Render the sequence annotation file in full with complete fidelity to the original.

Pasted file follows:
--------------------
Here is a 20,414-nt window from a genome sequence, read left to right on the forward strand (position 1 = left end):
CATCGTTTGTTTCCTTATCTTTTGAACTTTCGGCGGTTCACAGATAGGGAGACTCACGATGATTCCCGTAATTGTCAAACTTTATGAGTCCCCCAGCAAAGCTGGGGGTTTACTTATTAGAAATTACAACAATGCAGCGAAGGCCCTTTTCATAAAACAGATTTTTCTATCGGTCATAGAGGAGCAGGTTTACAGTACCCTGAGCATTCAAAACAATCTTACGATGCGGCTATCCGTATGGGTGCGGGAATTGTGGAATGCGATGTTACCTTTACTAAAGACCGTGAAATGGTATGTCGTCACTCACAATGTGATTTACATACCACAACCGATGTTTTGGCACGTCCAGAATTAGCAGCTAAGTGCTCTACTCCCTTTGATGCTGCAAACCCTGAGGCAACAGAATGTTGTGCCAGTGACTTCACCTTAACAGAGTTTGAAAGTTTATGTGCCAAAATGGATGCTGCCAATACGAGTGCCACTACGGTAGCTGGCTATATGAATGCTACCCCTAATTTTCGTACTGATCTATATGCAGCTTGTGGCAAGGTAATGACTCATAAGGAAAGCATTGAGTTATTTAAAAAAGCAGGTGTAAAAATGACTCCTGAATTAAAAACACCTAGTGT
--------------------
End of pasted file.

Here is a 20,414-nt window from a genome sequence, read left to right on the forward strand (position 1 = left end):
CATCGTTTGTTTCCTTATCTTTTGAACTTTCGGCGGTTCACAGATAGGGAGACTCACGATGATTCCCGTAATTGTCAAACTTTATGAGTCCCCCAGCAAAGCTGGGGGTTTACTTATTAGAAATTACAACAATGCAGCGAAGGCCCTTTTCATAAAACAGATTTTTCTATCGGTCATAGAGGAGCAGGTTTACAGTACCCTGAGCATTCAAAACAATCTTACGATGCGGCTATCCGTATGGGTGCGGGAATTGTGGAATGCGATGTTACCTTTACTAAAGACCGTGAAATGGTATGTCGTCACTCACAATGTGATTTACATACCACAACCGATGTTTTGGCACGTCCAGAATTAGCAGCTAAGTGCTCTACTCCCTTTGATGCTGCAAACCCTGAGGCAACAGAATGTTGTGCCAGTGACTTCACCTTAACAGAGTTTGAAAGTTTATGTGCCAAAATGGATGCTGCCAATACGAGTGCCACTACGGTAGCTGGCTATATGAATGCTACCCCTAATTTTCGTACTGATCTATATGCAGCTTGTGGCAAGGTAATGACTCATAAGGAAAGCATTGAGTTATTTAAAAAAGCAGGTGTAAAAATGACTCCTGAATTAAAAACACCTAGTGT